Do you remember the first Sunday your church did not have in-person services due to the pandemic? That Sunday marks the beginning point of your church’s quarantine period. For some churches, the period lasted a few months. For other churches, the quarantine lasted well over a year.
How have churches fared as they have returned to in-person services? Fortunately, we have a treasure trove of data in Faith Communities Today (FACT) studies hosted by the Hartford Institute for Religion Research. FACT has been conducting studies since 2000, meaning they have an incredible amount of longitudinal research. Their latest study concluded in early 2020, meaning that most of the data they assimilated was right before the quarantine. The FACT 2020 study alone examined 15,278 congregations.
We then compared our anecdotal information from 2021 to discern where churches are today. Our information does not have the statistical reliability of the FACT 2020 study, but it is still instructive. Let’s look at five key data points.
1. Before the quarantine, the median worship attendance was 65. Today it is 55. This data point was on a precipitous decline before the pandemic. In 2000, the median worship attendance was 137. In 2010 it was 105. In 2020 it was 65. Today it is 55. Median worship attendance has declined by 60% in two decades.
2. The occupancy rate of worship centers was 33% before the quarantine. Today it is 28%. The median size of a worship center is 200. If the church has more than one service, the occupancy rate is even lower. This issue has massive implications for church facilities in the months and years ahead.
3. The median year of church founding was 1950 before the quarantine. That has not changed. Simply stated, we have not started enough churches to move the median founding date significantly in many years. New churches and new sites are imperative strategies for churches today.
4. The median income of churches was $120,000 before the quarantine. That has not changed. Most of the reports we’ve received from congregations indicate that income has held very well. That is encouraging. But we also know that a tremendous amount of liquidity was injected into the economy, benefitting both businesses and individuals. We are curious to see how churches do financially with the cash faucet turned off.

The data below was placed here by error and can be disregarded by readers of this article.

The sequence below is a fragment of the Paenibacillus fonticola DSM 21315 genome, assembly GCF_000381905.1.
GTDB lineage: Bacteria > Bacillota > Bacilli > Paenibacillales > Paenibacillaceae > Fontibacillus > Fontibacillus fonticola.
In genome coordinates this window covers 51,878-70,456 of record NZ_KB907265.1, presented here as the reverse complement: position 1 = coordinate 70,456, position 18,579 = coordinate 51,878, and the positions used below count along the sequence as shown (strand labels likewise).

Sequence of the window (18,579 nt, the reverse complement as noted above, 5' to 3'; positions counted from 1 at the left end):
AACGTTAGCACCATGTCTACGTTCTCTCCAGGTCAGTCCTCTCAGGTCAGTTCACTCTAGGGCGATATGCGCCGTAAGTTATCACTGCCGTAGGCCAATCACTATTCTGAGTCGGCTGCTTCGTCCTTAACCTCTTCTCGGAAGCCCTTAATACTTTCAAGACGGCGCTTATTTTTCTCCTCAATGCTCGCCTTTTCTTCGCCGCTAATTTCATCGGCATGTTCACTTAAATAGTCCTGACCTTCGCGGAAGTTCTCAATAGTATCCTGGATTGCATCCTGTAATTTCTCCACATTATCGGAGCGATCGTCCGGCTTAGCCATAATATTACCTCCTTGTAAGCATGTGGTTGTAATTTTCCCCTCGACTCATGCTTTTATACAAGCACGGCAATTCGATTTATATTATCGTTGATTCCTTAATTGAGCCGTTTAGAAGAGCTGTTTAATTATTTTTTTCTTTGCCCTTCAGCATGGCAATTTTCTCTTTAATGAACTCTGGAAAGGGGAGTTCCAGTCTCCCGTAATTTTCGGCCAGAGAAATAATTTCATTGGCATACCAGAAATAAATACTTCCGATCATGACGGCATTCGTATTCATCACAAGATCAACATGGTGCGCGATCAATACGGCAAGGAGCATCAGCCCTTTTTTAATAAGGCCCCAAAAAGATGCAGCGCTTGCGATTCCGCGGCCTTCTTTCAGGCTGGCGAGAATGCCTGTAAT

5. The percentage of churches with an attendance under 100 before the quarantine was 65%. Today it is 75%. As a point of comparison, the percentage of churches with an attendance under 100 in 2000 was 45%. We are fast becoming a nation of small churches.
Our team is especially curious to see how large churches and megachurches were affected by the pandemic. Our initial information indicates that their in-person attendance was hit hard by COVID. We need more solid quantitative data that does not include online attendance, though, before we can make any sound conclusions.
We will continue to do our own research, and we will continue to be dependent on good research such as FACT. We would welcome your input on your church as well. Let us hear from you.
Posted on March 7, 2022
With nearly 40 years of ministry experience, Thom Rainer has spent a lifetime committed to the growth and health of local churches across North America.
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